That fight during his rookie year opened the door to join Charlotte. After sticking with the 76ers during Summer League, Wood received an offer for a two-year contract from the Hornets. The 6’11” Wood was now wearing the teal and purple.
Although Charlotte struggled with injuries to their frontcourt all season, Wood was never able to seize a spot in the rotation. Rather than have the young prospect keeping the bench warm all year, the Hornets took advantage of their new D-League affiliate to give Wood as much playing time as possible.
Because the Greensboro Swarm began as a direct affiliate team of the Charlotte Hornets, coach Steve Clifford could assign players to the Swarm at any point, and recall them just as quickly. They could practice in Charlotte and then suit up in Greensboro that same night.
While Aaron Harrison frequently followed that path, Christian Wood spent longer stretches of time in Greensboro with the Swarm. For three separate stints he played under Swarm coach Noel Gillespie, with 18 total appearances and 16 starts.
Wood stuffed the stat sheet while in the D-League, putting up 19.6 points per game and 10.0 rebounds in 30 minutes a night. In a January game against the Long Island Nets he erupted for 45 points, 15 rebounds and eight blocks.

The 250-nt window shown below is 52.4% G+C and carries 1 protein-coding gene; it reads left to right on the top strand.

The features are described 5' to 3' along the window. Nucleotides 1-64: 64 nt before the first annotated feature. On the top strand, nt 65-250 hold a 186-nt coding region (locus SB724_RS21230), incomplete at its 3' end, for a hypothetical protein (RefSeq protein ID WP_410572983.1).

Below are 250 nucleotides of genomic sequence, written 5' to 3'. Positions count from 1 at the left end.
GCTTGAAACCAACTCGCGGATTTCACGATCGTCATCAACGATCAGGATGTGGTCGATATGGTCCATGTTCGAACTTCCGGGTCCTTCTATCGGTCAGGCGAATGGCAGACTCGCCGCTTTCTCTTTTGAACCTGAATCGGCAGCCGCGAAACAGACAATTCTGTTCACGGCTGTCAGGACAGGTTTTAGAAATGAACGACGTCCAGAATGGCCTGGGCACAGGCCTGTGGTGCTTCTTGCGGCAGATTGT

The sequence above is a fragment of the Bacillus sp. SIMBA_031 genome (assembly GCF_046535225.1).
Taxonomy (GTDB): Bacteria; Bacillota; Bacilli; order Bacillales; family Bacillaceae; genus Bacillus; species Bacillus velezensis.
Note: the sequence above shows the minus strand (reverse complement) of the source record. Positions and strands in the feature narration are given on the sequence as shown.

While Wood was active around the rim at times, averaging 2.6 blocks per game, he was also lax in his defensive rotations with a frequency that clearly frustrated Gillespie and the Swarm coaching staff.
Wood’s athleticism shone through surrounded by a lower level of competition, and it is clear he has kept his body at peak physical condition. But that athleticism did not help him make smart decisions, as Wood pulled the trigger on jumpers well outside his comfort zone. He was never able to cultivate any range in the D-League, hitting just 23.5 percent of his three-point attempts despite shooting almost three times per game from distance.